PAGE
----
Two pieces of evidence suggest there was strong demand for dining discounts as the scheme began last week.
There is growing evidence of a surge in diners taking advantage of the government’s Eat Out to Help Out initiative, as it enters its second week.
Retail industry figures credited a “boost” from the scheme for a rise of almost 19% on visits to high streets after 6pm between Monday and Wednesday last week, compared to the previous week.
Springboard’s data also showed an increase of almost 10% during lunchtime trade on those days.
The scheme, aimed at supporting the hospitality industry following the coronavirus crisis lockdown, is only operating Monday-Wednesday during August.
It offers UK diners a 50% discount – up to a maximum of £10 per person – on food and non-alcoholic drinks at participating restaurants, cafes and pubs.
The discount is later clawed back from the government by the business.
Springboard’s report showed shopper numbers across all retail destinations were 3.8% higher last week compared to the week before – continuing a gradual recovery in confidence since lockdown restrictions were eased.
Separate data from money app Yolt suggested the beginning of the Eat Out to Help Out scheme delivered a 14% increase in people eating out.
It is unclear when the Treasury plans to release official figures on the take-up.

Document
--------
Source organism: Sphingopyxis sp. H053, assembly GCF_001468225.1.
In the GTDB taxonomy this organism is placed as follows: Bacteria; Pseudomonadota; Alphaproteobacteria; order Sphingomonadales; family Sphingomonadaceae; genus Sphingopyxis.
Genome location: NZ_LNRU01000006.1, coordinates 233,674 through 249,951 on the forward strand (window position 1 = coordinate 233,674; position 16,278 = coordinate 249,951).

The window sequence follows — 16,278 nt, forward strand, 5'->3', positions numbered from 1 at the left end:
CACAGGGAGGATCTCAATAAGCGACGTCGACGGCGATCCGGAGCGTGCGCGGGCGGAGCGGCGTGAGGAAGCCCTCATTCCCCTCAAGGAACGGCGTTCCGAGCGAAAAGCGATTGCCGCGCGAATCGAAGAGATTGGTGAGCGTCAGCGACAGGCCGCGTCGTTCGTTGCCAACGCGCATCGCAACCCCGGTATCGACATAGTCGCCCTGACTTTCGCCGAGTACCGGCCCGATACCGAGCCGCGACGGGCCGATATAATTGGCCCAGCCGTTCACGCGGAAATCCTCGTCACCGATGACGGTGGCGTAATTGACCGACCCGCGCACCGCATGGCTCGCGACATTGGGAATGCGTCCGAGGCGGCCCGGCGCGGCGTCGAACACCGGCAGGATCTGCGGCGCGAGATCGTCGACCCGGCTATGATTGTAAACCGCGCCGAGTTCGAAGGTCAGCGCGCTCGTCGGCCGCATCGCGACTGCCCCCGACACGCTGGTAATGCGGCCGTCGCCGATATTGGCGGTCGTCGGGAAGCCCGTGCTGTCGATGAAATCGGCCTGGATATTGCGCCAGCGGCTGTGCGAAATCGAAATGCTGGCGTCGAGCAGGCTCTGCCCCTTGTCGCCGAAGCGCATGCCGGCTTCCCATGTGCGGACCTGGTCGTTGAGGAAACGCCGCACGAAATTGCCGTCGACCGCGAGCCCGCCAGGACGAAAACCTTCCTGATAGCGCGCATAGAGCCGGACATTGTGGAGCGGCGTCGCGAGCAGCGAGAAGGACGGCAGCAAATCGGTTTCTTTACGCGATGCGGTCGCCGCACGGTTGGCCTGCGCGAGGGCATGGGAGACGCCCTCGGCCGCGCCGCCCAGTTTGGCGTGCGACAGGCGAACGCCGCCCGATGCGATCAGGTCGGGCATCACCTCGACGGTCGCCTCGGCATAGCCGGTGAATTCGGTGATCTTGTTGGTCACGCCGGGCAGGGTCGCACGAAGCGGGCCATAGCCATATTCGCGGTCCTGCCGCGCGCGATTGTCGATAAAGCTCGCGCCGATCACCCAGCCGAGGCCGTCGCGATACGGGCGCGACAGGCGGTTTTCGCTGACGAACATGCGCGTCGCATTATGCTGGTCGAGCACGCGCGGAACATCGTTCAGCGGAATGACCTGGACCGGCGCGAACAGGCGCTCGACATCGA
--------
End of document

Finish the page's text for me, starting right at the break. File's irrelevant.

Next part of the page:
It has previously estimated the scheme will cost £500m but prove invaluable in preventing job losses across a sector so crucial to the UK economy.
It is hoped that staycationers will provide a lifeline to the wider hospitality industry though some experts have questioned whether the dining discount scheme will take demand away during traditional busy periods, such as weekends.
Diane Wehrle, insights director at Springboard, said: “The jury is still out regarding the benefit of the Eat Out to Help Out scheme which launched last week, although there were rises in footfall on each day between Monday and Wednesday from the week before.
“It is clear that it was the post 6pm period that yielded the greatest rise in footfall, and also that smaller towns benefited more than large city centres.
“As the scheme continues throughout August and more Brits enjoy staycations across the UK, time will tell if the government scheme provides the boost that retail destinations across the country require for business survival.”